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September 7, 2016

5 Tips for Building a Set of Anchor Texts

By Julie Ballew
Grades PreK–K, 1–2, 3–5, 6–8

    I’m sure I can be described in many ways, but I hope that those who’ve met me know that I am a lover of books. Picture books, chapter books, titles in nearly every genre — I just love books! As a language arts teacher, I believe that there is no greater tool at our disposal than a high-quality text. When I am lucky enough to find a book that seems to be exploding with teaching possibilities, I make sure to add it to my set of anchor texts in the classroom. An anchor text is any book that is read and referred to often throughout a school year because it can be used as a model to teach a variety of reading skills and strategies.

    Why Use Anchor Texts?

    One of the most common questions I am asked is something along the lines of, “Do you know a good book to teach [insert reading skill here]?” I have seen some fabulous lists on the Internet of books sorted by skill so that you can hunt down a book to teach "inferring" or "summarizing." Unfortunately, this can quickly lead to frustration if you can’t find the exact book listed. Instead, I believe in building a set of 5–10 books that provide ample opportunities to teach any skill you can imagine. These books, which you can rely on to provide teaching opportunities all year long, are your anchor texts. In Lester Laminack’s fabulous new book, The Ultimate Read-Aloud Resource, he calls these texts “Best Friend Books.” He says that a Best Friend Book “is a rich, robust deep text that allows us to see more each time we visit, to gain deeper insights, and to come away knowing more about ourselves as readers and writers.”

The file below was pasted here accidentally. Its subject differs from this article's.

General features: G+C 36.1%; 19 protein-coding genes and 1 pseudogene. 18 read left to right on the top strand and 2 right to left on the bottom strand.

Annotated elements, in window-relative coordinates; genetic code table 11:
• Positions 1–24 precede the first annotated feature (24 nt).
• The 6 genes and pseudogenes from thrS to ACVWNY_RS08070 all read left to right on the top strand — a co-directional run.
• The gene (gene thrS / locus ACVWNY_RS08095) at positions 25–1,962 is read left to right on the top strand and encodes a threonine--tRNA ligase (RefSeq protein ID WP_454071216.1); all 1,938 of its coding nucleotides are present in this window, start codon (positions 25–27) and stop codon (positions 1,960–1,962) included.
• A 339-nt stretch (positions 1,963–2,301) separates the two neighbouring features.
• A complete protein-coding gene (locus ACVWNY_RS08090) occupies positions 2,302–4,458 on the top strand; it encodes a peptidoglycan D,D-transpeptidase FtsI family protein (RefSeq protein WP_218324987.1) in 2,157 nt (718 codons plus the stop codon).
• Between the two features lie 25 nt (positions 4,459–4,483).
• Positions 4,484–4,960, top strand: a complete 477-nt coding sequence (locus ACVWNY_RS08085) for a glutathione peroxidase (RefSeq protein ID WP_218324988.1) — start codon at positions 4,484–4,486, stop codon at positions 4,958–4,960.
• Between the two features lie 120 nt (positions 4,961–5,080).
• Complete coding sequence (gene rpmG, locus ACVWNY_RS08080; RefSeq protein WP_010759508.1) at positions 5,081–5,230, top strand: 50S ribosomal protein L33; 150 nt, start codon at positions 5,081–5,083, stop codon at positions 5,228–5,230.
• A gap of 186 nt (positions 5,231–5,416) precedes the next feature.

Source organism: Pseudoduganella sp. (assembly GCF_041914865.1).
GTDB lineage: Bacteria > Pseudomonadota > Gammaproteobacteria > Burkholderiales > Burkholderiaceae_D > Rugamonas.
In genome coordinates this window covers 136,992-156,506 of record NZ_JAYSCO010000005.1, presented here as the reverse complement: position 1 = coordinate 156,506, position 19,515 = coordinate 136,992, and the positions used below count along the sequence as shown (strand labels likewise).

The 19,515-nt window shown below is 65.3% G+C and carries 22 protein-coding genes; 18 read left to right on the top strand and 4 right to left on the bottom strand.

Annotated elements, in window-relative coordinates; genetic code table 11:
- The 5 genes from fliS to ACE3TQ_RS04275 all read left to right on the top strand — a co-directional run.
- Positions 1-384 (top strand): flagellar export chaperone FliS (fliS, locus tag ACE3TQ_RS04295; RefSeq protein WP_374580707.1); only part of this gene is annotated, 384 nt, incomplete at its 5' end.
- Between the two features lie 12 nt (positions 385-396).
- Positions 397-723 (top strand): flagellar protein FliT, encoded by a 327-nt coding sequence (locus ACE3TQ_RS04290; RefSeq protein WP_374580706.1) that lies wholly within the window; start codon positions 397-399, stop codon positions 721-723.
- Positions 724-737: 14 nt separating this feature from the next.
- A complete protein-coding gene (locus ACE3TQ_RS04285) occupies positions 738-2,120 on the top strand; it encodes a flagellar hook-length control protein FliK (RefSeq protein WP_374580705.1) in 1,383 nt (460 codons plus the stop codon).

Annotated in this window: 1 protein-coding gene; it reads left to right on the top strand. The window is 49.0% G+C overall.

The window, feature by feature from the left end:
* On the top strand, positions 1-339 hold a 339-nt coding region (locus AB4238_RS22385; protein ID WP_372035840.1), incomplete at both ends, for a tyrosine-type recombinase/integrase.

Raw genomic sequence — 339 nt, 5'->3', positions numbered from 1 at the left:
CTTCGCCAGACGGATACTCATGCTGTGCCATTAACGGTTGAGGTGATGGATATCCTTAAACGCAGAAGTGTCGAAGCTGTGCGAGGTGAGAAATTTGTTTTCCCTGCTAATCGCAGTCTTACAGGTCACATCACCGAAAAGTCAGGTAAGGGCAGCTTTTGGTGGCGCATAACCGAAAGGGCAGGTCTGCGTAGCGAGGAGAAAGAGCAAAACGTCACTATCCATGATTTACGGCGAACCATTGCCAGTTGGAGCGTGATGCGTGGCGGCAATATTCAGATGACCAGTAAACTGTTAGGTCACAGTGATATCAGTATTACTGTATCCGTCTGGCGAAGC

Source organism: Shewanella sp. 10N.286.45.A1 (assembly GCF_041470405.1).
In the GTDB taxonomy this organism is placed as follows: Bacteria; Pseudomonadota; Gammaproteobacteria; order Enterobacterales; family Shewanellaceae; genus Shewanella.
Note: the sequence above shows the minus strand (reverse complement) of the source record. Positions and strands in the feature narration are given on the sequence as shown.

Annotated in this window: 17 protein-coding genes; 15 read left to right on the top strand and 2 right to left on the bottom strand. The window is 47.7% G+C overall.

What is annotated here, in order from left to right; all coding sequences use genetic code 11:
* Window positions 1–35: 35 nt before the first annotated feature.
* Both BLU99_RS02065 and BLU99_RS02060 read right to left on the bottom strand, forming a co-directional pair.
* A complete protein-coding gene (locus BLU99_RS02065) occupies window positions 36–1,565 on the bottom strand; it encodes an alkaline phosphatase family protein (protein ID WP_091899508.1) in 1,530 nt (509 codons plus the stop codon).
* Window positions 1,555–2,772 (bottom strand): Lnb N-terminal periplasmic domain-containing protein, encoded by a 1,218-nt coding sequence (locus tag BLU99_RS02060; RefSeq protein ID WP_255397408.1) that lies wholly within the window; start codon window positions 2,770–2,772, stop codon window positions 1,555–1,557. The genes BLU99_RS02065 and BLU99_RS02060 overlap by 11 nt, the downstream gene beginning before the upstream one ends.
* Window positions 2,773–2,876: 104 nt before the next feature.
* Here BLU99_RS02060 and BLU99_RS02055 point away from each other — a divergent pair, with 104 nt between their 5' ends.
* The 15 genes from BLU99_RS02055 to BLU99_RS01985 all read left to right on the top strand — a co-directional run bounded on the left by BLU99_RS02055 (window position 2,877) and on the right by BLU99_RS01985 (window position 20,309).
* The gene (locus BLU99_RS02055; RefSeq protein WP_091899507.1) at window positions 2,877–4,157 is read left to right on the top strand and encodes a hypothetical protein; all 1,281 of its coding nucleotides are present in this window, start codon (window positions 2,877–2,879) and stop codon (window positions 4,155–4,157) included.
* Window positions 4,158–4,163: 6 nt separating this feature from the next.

So how do we go about building this set of books? Where do I find that list? I will link to a few of my favorites below, but first I’d like to give you a few tips for choosing your own.

    Image of 5 Tips Printable

    1. Know your standards and your scope. It is much easier to choose a book with lasting power if you know what standards you will address throughout the year. No need to walk around with a list of your standards tucked in your pocket, but having a good sense of what you’ll need to address across the year will help you recognize a good anchor text candidate when you see it.